Monitoring the suitability of the fit of a lower-limb prosthetic socket using an artificial neural network in commonly encountered walking conditions

Authors: Davenport, P., Noroozi, S., Sewell, P. and Zahedi, S.

http://eprints.bournemouth.ac.uk/29823/

Start date: 13 June 2017

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Authors: Davenport, P., Noroozi, S., Sewell, P. and Zahedi, S.

http://eprints.bournemouth.ac.uk/29823/

Journal: WCCM 2017 - 1st World Congress on Condition Monitoring 2017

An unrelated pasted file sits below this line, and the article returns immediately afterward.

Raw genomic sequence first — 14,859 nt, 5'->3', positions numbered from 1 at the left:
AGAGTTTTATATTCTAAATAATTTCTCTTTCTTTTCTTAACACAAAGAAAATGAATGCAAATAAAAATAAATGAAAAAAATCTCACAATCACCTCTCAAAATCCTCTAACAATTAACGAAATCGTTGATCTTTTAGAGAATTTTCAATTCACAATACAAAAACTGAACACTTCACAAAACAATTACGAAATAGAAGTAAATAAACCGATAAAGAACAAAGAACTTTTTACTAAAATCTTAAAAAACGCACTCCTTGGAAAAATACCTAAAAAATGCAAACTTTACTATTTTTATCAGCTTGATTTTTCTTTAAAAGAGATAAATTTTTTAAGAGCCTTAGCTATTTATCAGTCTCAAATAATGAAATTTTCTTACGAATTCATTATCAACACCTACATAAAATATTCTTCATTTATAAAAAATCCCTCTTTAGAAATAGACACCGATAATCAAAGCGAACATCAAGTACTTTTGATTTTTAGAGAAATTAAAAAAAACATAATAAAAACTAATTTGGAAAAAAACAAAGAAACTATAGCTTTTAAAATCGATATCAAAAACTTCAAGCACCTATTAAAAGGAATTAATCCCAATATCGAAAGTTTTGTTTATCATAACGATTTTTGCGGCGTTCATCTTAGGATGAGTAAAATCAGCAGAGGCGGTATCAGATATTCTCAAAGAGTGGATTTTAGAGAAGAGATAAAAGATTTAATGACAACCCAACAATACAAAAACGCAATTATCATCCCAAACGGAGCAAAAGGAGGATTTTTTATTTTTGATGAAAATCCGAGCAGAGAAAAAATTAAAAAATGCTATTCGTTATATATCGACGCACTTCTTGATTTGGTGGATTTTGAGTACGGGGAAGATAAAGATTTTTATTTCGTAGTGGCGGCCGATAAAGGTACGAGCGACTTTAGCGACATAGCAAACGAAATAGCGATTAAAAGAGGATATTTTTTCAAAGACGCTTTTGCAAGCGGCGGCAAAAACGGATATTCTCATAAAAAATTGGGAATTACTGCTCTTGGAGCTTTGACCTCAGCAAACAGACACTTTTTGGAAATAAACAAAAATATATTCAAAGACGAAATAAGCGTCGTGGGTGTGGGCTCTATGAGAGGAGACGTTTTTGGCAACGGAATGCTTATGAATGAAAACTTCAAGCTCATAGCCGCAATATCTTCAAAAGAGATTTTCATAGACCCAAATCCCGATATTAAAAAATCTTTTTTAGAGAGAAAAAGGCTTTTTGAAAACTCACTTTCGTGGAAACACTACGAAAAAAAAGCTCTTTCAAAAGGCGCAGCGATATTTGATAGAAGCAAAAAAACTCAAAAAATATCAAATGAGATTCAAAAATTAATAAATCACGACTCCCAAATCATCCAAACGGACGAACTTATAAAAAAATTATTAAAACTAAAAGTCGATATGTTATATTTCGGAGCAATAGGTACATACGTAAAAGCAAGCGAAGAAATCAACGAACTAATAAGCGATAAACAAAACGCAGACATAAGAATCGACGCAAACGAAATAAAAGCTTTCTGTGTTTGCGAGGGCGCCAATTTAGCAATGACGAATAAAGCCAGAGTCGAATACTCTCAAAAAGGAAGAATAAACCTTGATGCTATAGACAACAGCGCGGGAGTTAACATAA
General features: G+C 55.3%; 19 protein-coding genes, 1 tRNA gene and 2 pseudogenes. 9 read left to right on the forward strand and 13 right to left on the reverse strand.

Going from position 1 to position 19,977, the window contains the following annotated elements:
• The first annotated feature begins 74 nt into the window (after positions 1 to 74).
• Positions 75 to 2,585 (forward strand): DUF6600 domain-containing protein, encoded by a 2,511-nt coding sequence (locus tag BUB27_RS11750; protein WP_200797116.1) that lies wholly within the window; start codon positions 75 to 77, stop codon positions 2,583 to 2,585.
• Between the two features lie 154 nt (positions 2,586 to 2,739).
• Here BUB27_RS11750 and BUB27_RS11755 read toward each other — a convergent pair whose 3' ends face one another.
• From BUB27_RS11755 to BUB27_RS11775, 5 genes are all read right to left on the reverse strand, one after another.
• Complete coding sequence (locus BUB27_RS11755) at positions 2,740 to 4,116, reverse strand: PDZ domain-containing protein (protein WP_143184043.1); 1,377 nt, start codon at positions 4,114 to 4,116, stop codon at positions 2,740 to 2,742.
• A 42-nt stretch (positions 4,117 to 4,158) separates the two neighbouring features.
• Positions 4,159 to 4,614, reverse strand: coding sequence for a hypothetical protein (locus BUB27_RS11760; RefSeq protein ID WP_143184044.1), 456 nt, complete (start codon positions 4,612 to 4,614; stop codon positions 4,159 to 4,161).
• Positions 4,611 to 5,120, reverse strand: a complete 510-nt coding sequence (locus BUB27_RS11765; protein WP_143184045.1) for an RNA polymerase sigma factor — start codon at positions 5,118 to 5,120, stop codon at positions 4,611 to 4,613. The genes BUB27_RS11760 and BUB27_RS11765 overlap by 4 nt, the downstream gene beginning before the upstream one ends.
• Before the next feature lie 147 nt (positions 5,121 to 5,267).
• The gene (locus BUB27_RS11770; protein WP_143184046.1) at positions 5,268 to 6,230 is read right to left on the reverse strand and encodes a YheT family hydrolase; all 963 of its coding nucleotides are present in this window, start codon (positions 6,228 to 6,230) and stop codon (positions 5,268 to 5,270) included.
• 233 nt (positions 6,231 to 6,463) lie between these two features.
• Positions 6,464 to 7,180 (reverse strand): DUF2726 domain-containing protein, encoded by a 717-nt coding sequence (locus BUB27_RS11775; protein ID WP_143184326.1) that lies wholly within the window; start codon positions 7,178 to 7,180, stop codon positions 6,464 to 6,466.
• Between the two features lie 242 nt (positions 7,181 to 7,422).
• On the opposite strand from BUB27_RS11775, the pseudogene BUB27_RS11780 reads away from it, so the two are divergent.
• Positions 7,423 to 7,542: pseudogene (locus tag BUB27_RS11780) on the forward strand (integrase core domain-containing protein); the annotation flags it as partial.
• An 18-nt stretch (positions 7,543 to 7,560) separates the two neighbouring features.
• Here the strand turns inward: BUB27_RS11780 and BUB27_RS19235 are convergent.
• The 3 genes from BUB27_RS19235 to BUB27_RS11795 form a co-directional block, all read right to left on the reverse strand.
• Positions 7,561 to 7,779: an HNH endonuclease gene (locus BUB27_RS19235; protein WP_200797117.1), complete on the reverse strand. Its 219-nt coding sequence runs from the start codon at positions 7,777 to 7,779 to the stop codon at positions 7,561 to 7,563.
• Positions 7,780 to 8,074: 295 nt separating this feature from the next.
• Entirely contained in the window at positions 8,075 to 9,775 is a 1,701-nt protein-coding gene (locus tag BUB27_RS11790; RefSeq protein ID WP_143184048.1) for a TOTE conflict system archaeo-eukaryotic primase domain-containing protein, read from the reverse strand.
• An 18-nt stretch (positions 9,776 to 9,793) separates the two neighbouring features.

Prosthetic sockets are still routinely designed without the aid of quantitative measurement, relying instead on the experience and skill of clinicians. Sockets remain the most common cause for complaint regarding the suitability of a prosthesis, and poor pressure distribution is implicated in many forms of unacceptable care outcomes. Monitoring pressure distribution has been effectively restricted to laboratory settings, and only limited work has examined conditions other than flat walking. In this work, a transtibial amputee completed static and dynamic tasks on flat ground, on slopes and with changes to prosthetic materials and alignment. This was achieved using a set of wireless measurement nodes and custom LabView and MATLAB code, using external strain measurements and a neural network to understand the internal pressure distribution. Future work will focus on modifying the software to be more user-friendly for a clinical operator, and in simplifying the required hardware. Although the system in its current form facilitated the desired measurements effectively, it required engineering support to function accurately. Improving the reliability and stability of the system will be necessary before routine use is possible.

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